Kabul Beauty School by Deborah Rodriguez
Deborah Rodriguez, known by Kabul shop owners and Michigan prison inmates alike as “Miss Debbie,” first came to Afghanistan in 2002 as part of a group from the Care for All Foundation, a Christian Humanitarian Organization. A hairdresser by trade, Rodriguez is deemed significantly less useful than her medically-trained compatriots and is given any number of odd jobs and a good deal of free time to explore the city. Little did she--or the relief group--realize exactly how desirable her skills might be in that war-torn city.
When the expatriate community discovers a hairdresser in their midst, Rodriguez is swamped with requests. One woman summed up the situation quite succinctly: “We have literally risked our lives for highlights. […] Once I drove ten hours over the Khyber Pass to get my hair done in Pakistan” (39). During Taliban rule, hair salons and their feminine space were banned. In 2002 salons were only just starting to reopen, struggling without the supplies and skills needed to be truly successful.
As she begins to befriend both westerners and Afghans in Kabul, Rodriguez begins to see a niche that she can fill. She returns to Michigan hoping to find a way to open a teaching salon in Kabul. Armed with her dream and a lot of gumption she manages to get $500,000 worth of donations from Paul Mitchell and other large beauty companies. Just when Rodriguez is at a loss as to how to proceed, she discovers Mary MacMakin and her nonprofit, PARSA. Aligning herself with PARSA, she returns to Kabul in Spring 2003 as a founding faculty member of the Kabul Beauty School, eventually becoming its lead instructor and administrator.
While Rodriguez’s story of an American woman helping to make a difference in the lives of Afghan women is not unique, it is both moving and powerful. Kabul Beauty School is compulsively readable. A strong opening chapter illustrates both the struggles of modern Afghan women and Rodriguez’s inimitable blend of brazenness and kindness, leaving readers with a desire to know more about this spunky, resourceful hairdresser and her students.
The stories of Rodriguez’s students fill the pages of this memoir: the wife of a Taliban-aligned opium addict, the bride who must fake virginity, and the young girl sold by her parents to an older man, just to name a few. The author, however, is just as interesting as her students.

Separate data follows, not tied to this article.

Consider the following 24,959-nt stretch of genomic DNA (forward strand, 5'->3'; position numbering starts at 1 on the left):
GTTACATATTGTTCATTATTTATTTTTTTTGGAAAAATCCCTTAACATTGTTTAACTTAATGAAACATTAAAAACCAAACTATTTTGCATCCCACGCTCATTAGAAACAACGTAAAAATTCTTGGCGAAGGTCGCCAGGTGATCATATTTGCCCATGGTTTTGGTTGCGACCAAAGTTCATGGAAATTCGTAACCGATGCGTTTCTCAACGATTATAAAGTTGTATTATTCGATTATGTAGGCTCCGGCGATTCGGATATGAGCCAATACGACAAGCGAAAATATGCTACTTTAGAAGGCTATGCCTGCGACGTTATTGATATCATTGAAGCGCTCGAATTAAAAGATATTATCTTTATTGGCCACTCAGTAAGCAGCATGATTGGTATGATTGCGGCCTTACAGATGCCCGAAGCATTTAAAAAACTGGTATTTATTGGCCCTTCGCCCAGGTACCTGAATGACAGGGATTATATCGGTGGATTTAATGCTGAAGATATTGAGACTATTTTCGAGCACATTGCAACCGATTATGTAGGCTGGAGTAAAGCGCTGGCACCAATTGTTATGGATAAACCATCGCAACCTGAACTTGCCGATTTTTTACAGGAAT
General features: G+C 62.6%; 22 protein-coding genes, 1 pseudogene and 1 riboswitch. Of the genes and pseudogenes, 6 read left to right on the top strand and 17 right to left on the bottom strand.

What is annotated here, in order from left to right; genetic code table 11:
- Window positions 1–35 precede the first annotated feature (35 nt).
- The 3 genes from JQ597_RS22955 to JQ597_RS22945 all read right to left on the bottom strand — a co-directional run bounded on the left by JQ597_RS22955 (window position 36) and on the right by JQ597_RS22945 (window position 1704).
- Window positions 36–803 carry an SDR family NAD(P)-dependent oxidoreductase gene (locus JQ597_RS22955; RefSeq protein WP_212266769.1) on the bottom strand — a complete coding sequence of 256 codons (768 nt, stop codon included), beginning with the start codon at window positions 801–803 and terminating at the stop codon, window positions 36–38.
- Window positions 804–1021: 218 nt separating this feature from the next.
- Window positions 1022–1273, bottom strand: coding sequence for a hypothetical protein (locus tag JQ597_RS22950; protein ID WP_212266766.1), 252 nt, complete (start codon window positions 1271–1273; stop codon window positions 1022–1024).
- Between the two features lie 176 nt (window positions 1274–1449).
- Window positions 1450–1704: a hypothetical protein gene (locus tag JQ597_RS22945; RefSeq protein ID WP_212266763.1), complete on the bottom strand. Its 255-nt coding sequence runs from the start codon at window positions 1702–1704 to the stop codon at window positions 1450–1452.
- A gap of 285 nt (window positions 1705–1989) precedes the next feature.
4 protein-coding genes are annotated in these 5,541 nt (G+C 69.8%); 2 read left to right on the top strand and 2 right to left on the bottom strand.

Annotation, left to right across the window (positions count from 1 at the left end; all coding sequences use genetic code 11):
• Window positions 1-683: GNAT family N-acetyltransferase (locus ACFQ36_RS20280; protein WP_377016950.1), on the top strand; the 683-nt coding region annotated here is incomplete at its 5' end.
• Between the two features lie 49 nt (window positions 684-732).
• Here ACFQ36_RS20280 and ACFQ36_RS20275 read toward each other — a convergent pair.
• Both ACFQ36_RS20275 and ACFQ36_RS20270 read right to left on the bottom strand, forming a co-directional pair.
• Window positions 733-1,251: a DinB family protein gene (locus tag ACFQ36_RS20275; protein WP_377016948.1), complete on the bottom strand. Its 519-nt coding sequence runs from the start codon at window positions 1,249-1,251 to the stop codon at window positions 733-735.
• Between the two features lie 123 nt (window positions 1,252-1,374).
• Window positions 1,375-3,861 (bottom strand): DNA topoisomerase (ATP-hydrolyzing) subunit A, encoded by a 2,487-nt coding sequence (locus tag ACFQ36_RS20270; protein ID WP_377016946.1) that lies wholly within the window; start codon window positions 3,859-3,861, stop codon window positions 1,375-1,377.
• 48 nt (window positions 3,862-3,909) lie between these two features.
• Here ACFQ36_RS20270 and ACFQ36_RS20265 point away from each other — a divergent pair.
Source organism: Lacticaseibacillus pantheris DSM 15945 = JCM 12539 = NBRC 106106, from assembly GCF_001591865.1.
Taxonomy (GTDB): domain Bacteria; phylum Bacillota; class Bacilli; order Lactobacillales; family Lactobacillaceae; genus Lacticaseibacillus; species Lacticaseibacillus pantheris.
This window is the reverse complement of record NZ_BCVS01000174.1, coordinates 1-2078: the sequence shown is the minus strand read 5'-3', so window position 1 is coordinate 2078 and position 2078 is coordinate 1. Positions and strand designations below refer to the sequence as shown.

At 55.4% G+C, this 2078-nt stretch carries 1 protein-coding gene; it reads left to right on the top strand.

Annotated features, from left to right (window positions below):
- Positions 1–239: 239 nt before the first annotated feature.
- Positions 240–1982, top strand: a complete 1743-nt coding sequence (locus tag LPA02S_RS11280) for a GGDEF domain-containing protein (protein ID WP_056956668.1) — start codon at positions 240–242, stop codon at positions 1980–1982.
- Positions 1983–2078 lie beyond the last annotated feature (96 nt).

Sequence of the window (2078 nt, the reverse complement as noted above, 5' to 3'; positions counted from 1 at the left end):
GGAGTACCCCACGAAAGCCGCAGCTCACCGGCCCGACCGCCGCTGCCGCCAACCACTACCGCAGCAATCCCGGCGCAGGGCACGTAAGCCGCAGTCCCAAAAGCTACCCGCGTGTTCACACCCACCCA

One of the things that sets Rodriguez apart is her ability to empathize with her students. Having suffered an abusive husband, she is attuned to the indignities--both large and small--that affect Afghan women every day. Rodriguez is dynamic and personable; more than that, she clearly loves Afghanistan and its people. As she so elegantly puts it, “as soon as I set my foot on this soil, I knew I’d somehow managed to come home. I’ve been renewed by the spirit of this place and roused by its challenges” (269). While Rodriguez maintains both her personality and independence throughout the period covered in this memoir, she becomes ever more a part of the Afghan community, even allowing her friends to arrange a marriage to an Afghan businessman.
The history of the school--and Rodriguez's life in Kabul--is not without drama. The school has political and financial problems. There are cultural misunderstandings, most perpetrated by the clueless, but well-meaning Rodriguez. At the memoir's end, we learn that both the school and affiliated salon have been closed. Nevertheless, the reader is left with a sense of hope: if anyone can turn things around, it is Rodriguez.
The narrative is a bit uneven (for example, the handling of her son’s stay in Afghanistan is cursory, simply tagged onto a story about one of her students). However, that is almost to be expected in a first effort and the natural charisma of the author, and the compelling tale of the school, will be enough to keep readers interested.
Read the review at Front Street Reviews...